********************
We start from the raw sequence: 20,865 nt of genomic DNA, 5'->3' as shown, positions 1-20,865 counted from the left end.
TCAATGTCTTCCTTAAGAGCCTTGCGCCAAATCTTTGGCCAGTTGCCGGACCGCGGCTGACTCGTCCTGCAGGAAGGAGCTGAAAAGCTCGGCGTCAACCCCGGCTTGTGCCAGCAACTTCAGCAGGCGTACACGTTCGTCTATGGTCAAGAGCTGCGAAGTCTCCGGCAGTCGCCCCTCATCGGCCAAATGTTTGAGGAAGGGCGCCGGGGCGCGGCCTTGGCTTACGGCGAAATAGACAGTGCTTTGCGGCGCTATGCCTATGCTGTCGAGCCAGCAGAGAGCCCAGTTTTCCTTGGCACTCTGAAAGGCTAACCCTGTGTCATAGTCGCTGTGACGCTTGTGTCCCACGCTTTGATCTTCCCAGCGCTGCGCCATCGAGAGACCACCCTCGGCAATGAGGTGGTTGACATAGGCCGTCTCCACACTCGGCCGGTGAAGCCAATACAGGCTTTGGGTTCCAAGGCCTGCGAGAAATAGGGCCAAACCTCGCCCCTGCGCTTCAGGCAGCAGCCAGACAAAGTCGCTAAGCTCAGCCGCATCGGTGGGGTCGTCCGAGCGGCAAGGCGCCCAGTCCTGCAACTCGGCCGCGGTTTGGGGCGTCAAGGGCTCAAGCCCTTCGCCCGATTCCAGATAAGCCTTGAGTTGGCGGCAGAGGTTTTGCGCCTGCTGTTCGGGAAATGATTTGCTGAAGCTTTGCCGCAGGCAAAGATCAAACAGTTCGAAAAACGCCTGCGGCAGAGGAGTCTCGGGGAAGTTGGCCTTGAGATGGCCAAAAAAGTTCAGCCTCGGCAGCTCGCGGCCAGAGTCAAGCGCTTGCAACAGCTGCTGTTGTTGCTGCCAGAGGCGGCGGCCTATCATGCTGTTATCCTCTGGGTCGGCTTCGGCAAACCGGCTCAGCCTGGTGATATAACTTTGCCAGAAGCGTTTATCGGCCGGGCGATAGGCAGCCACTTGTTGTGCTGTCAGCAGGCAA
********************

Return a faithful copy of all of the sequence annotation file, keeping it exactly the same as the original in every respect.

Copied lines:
We start from the raw sequence: 20,865 nt of genomic DNA, 5'->3' as shown, positions 1-20,865 counted from the left end.
TCAATGTCTTCCTTAAGAGCCTTGCGCCAAATCTTTGGCCAGTTGCCGGACCGCGGCTGACTCGTCCTGCAGGAAGGAGCTGAAAAGCTCGGCGTCAACCCCGGCTTGTGCCAGCAACTTCAGCAGGCGTACACGTTCGTCTATGGTCAAGAGCTGCGAAGTCTCCGGCAGTCGCCCCTCATCGGCCAAATGTTTGAGGAAGGGCGCCGGGGCGCGGCCTTGGCTTACGGCGAAATAGACAGTGCTTTGCGGCGCTATGCCTATGCTGTCGAGCCAGCAGAGAGCCCAGTTTTCCTTGGCACTCTGAAAGGCTAACCCTGTGTCATAGTCGCTGTGACGCTTGTGTCCCACGCTTTGATCTTCCCAGCGCTGCGCCATCGAGAGACCACCCTCGGCAATGAGGTGGTTGACATAGGCCGTCTCCACACTCGGCCGGTGAAGCCAATACAGGCTTTGGGTTCCAAGGCCTGCGAGAAATAGGGCCAAACCTCGCCCCTGCGCTTCAGGCAGCAGCCAGACAAAGTCGCTAAGCTCAGCCGCATCGGTGGGGTCGTCCGAGCGGCAAGGCGCCCAGTCCTGCAACTCGGCCGCGGTTTGGGGCGTCAAGGGCTCAAGCCCTTCGCCCGATTCCAGATAAGCCTTGAGTTGGCGGCAGAGGTTTTGCGCCTGCTGTTCGGGAAATGATTTGCTGAAGCTTTGCCGCAGGCAAAGATCAAACAGTTCGAAAAACGCCTGCGGCAGAGGAGTCTCGGGGAAGTTGGCCTTGAGATGGCCAAAAAAGTTCAGCCTCGGCAGCTCGCGGCCAGAGTCAAGCGCTTGCAACAGCTGCTGTTGTTGCTGCCAGAGGCGGCGGCCTATCATGCTGTTATCCTCTGGGTCGGCTTCGGCAAACCGGCTCAGCCTGGTGATATAACTTTGCCAGAAGCGTTTATCGGCCGGGCGATAGGCAGCCACTTGTTGTGCTGTCAGCAGGCAA